ENG250Y1Y L0101 LEC M1-3; Tutorial W1 OR W2
Prof. A. Ackerman
Office Location: Jackman Humanities Building, Room 911
Brief Description of Course: An introductory survey of major American literature, this course applies methods of close readings to a variety of genres, including autobiographies, poems, novels, speeches, essays, dramas, and movies. Starting with the arrival of European colonists, we focus on ways in which writers have conceptualized America and representative Americans. The “American dream,” even the idea of America itself, is rhetorical construct that dates back to colonial or “New World” literature. This course investigates the motifs and metaphors that mark more than three centuries of American culture and examines how they have both shaped and been shaped by the historical experience of individuals and communities. We will pay special attention to recurring narratives, symbols (such as the “virgin land”), and character types (such as the “ideal woman,” the self-made man, and the frontiersman), in works ranging from Benjamin Franklin’s Autobiography to Toni Morrison’s Bluest Eye.
Required Reading: Benjamin Franklin, Autobiography (Penguin); Frederick Douglass, Narrative of the Life of Frederick Douglass (Penguin); Nathaniel Hawthorne, The Scarlet Letter (Penguin); Walt Whitman, Leaves of Grass (Penguin); Mark Twain, Adventures of Huckleberry Finn (Penguin); F. Scott Fitzgerald, The Great Gatsby (Penguin); William Faulkner, The Sound and the Fury (Random House); Edith Wharton, The House of Mirth (Penguin); Willa Cather, A Lost Lady (Hachette); Philip Roth, Goodbye, Columbus (Random House); Maxine Hong Kingston, The Woman Warrior (Random House); Edward Albee, Whose Afraid of Virginia Woolf?;Toni Morrison, The Bluest Eye;Junot Díaz, The Brief Wondrous Life of Oscar Wao (Penguin).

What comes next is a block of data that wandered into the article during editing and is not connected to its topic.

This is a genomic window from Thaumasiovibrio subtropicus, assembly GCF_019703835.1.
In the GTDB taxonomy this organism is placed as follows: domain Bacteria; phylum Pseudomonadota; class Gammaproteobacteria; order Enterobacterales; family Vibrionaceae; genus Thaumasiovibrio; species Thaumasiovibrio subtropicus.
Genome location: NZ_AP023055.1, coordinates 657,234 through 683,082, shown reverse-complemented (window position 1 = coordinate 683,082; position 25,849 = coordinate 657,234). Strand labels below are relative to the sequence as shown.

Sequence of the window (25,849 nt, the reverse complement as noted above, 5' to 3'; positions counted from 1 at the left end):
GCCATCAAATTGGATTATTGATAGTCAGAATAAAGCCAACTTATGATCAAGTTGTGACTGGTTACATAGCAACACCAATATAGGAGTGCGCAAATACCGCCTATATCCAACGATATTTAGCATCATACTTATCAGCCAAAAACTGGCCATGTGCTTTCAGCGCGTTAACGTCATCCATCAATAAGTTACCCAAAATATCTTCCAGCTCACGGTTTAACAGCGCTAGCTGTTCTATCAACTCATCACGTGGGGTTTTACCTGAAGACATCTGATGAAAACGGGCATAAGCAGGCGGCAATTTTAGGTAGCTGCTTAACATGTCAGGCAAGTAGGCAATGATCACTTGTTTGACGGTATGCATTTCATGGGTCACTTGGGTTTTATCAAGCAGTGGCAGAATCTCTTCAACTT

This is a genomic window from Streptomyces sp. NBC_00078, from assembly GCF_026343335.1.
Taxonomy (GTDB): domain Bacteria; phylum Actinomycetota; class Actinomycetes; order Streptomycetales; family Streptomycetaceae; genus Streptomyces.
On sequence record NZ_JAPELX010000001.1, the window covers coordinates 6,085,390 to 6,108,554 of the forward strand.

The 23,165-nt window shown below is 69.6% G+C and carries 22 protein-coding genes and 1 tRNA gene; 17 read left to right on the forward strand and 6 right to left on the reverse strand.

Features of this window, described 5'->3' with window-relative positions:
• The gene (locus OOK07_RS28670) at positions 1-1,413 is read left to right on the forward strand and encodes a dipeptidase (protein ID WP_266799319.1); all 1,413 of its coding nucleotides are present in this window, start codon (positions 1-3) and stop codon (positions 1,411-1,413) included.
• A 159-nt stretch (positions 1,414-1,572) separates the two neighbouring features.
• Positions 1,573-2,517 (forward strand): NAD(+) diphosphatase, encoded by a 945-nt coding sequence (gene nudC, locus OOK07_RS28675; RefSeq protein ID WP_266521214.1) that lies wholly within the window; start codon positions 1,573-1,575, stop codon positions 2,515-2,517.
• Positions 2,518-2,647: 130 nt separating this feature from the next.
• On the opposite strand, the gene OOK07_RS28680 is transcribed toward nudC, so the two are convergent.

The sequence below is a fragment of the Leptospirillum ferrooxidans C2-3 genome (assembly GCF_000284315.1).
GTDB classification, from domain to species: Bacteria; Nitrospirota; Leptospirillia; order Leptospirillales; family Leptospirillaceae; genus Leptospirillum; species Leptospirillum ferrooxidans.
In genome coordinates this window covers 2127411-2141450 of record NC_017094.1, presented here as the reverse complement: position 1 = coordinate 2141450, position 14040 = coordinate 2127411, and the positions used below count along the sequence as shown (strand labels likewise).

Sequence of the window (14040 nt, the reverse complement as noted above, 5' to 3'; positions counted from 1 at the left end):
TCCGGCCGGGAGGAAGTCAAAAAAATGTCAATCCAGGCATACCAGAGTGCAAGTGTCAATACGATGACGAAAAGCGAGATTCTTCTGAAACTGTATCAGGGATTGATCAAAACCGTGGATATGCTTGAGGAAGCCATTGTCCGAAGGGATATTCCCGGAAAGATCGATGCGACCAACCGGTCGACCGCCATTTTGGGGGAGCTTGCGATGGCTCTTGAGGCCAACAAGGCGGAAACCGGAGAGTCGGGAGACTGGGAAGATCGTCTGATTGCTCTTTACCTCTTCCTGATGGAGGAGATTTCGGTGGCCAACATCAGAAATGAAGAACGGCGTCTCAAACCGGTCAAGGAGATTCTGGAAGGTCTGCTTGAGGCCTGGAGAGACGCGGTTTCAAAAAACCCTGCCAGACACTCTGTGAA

First Three Authors/Texts: Benjamin Franklin, Autobiography (Penguin); Frederick Douglass, Narrative of the Life of Frederick Douglass (Penguin); Nathaniel Hawthorne, The Scarlet Letter (Penguin); Walt Whitman, Leaves of Grass (1855) (Penguin).
Method of Instruction: Lecture and discussion.
Method of Evaluation: Close-reading assignment (5%); 6-7 page essay (20%); informed class participation (15%,); mid-year two-hour test (30%,); two-hour exam (30%).